Sainz, like his team-mate, was in “two minds”.

Stefano Domenicali says F1 being in Saudi Arabia is having a positive impact but that you can't change cultures in the blink of an eye

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Stefano Domenicali says F1 being in Saudi Arabia is having a positive impact but that you can’t change cultures in the blink of an eye

Stefano Domenicali says F1 being in Saudi Arabia is having a positive impact but that you can’t change cultures in the blink of an eye

“I love the adrenaline rush that our qualifying lap gives you around here,” he stated.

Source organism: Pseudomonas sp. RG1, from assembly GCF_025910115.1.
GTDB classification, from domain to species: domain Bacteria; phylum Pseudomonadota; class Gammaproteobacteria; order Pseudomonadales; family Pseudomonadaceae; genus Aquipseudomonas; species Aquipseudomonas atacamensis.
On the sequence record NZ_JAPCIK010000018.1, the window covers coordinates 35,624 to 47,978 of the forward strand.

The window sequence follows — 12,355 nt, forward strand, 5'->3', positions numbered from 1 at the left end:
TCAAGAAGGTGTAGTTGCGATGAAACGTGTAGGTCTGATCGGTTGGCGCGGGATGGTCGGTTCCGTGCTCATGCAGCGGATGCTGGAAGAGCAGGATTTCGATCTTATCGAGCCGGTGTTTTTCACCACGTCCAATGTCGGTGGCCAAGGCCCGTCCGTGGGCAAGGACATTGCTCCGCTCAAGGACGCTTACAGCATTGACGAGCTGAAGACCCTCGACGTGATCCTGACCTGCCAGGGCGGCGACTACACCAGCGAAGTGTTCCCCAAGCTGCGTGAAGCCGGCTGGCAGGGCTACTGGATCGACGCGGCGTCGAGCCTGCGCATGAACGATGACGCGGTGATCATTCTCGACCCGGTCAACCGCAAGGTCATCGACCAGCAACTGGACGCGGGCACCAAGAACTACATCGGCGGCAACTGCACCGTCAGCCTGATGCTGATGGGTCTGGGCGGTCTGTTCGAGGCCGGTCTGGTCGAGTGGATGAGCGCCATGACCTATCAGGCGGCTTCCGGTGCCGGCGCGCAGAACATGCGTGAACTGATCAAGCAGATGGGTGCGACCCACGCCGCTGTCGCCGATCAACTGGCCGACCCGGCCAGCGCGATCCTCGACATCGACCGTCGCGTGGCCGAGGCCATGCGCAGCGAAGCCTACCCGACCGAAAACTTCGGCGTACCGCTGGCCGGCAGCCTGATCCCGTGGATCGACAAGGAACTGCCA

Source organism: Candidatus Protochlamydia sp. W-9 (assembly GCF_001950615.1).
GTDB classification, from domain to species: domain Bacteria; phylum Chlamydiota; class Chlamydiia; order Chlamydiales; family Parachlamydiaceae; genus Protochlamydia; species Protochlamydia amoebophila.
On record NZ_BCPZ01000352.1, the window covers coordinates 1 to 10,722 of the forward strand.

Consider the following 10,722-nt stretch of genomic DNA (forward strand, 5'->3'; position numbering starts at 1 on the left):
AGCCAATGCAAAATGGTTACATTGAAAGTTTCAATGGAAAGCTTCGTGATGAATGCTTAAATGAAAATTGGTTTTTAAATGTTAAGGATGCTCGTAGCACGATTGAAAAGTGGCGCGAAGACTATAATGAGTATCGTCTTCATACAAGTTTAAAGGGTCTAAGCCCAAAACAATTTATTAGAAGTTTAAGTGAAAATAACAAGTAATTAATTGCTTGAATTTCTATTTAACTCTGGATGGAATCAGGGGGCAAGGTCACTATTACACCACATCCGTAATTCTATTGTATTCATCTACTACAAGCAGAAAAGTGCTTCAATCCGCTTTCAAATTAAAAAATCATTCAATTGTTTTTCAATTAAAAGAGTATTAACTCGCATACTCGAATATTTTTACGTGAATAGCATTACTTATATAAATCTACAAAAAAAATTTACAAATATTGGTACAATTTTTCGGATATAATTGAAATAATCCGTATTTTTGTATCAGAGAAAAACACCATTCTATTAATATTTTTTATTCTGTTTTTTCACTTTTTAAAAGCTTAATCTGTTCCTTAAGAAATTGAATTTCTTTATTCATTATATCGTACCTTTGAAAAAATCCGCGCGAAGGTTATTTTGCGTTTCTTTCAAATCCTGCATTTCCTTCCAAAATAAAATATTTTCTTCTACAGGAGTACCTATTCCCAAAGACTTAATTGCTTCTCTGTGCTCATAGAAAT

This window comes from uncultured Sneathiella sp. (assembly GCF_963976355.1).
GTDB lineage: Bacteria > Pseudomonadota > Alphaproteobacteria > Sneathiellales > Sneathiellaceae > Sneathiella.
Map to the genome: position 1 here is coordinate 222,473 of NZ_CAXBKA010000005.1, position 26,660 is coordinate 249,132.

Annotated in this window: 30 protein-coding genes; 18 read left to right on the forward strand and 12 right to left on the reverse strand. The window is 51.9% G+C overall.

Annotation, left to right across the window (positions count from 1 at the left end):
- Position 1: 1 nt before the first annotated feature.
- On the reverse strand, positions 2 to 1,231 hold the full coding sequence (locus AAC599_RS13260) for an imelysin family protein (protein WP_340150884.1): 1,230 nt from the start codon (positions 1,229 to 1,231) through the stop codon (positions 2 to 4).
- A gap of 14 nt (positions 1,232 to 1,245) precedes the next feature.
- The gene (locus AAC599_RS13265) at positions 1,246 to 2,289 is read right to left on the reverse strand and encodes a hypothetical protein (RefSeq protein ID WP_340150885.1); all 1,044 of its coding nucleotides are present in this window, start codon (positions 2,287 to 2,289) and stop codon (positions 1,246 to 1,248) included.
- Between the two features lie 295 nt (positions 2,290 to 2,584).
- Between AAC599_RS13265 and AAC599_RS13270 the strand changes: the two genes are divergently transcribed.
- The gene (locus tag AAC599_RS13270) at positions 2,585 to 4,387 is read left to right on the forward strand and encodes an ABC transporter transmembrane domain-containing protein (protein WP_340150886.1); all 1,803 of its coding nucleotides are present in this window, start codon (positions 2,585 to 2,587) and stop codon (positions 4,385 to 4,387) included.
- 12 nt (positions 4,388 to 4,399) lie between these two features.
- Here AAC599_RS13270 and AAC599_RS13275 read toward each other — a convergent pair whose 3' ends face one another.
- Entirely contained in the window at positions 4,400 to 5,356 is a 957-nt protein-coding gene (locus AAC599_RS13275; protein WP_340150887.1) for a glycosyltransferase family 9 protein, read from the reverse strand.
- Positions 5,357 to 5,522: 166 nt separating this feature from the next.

“But at the same time, you know that here if you crash it probably hurts a bit more than in any other place in the calendar because the walls are closer and the speed is higher.

“Is it really worth it? Having that huge accident when you can maybe hopefully push the walls a bit more further out and gives us a bit more space to slow down the car if we lose it like Mick lost it today. It’s a discussion that we need to have because it’s probably a bit on the limit. And it’s exciting for Formula 1. It’s exciting for us, but it’s also on the limit.”

Live Saudi Arabian GP schedule on Sky Sports F1

Sunday, March 27
2.30pm: Formula 2 Feature Race
4.30pm: Grand Prix Sunday: Saudi Arabia*
6pm: THE SAUDI ARABIAN GRAND PRIX
8pm: Chequered Flag: Saudi Arabia*
9.30pm: Saudi Arabian GP Highlights